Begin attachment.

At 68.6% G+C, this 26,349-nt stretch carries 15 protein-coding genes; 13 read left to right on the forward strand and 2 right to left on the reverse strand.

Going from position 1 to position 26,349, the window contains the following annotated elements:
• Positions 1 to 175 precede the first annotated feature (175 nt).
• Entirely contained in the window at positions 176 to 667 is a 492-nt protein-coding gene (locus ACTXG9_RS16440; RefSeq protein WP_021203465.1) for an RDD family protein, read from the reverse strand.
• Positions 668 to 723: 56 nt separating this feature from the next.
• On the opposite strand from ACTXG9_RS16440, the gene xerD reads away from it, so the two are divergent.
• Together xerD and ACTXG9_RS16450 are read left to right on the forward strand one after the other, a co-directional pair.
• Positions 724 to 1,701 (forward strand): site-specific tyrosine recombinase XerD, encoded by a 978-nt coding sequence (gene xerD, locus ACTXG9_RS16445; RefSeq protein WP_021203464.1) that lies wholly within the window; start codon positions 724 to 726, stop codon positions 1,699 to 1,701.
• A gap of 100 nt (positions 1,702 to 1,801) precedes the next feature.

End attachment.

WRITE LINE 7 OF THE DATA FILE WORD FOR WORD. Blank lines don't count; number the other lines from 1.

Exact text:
• Together xerD and ACTXG9_RS16450 are read left to right on the forward strand one after the other, a co-directional pair.